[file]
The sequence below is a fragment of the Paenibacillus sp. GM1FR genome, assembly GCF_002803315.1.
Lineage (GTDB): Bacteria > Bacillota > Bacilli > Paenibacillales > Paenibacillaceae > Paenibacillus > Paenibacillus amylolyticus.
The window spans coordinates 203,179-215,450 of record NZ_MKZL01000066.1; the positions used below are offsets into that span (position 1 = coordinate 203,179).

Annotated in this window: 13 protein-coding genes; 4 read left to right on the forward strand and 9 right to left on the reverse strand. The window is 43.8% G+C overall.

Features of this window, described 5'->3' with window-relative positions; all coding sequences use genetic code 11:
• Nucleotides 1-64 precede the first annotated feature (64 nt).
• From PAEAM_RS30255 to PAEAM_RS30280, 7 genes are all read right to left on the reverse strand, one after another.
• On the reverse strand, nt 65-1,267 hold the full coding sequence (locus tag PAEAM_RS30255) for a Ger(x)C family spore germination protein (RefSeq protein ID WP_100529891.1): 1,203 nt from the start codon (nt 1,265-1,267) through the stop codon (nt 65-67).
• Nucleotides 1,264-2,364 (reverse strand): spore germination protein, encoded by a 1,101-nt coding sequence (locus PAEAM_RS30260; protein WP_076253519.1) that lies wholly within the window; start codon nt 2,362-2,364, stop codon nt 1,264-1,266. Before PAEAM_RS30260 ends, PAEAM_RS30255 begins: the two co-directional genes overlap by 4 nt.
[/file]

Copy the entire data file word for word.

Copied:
The sequence below is a fragment of the Paenibacillus sp. GM1FR genome, assembly GCF_002803315.1.
Lineage (GTDB): Bacteria > Bacillota > Bacilli > Paenibacillales > Paenibacillaceae > Paenibacillus > Paenibacillus amylolyticus.
The window spans coordinates 203,179-215,450 of record NZ_MKZL01000066.1; the positions used below are offsets into that span (position 1 = coordinate 203,179).

Annotated in this window: 13 protein-coding genes; 4 read left to right on the forward strand and 9 right to left on the reverse strand. The window is 43.8% G+C overall.

Features of this window, described 5'->3' with window-relative positions; all coding sequences use genetic code 11:
• Nucleotides 1-64 precede the first annotated feature (64 nt).
• From PAEAM_RS30255 to PAEAM_RS30280, 7 genes are all read right to left on the reverse strand, one after another.
• On the reverse strand, nt 65-1,267 hold the full coding sequence (locus tag PAEAM_RS30255) for a Ger(x)C family spore germination protein (RefSeq protein ID WP_100529891.1): 1,203 nt from the start codon (nt 1,265-1,267) through the stop codon (nt 65-67).
• Nucleotides 1,264-2,364 (reverse strand): spore germination protein, encoded by a 1,101-nt coding sequence (locus PAEAM_RS30260; protein WP_076253519.1) that lies wholly within the window; start codon nt 2,362-2,364, stop codon nt 1,264-1,266. Before PAEAM_RS30260 ends, PAEAM_RS30255 begins: the two co-directional genes overlap by 4 nt.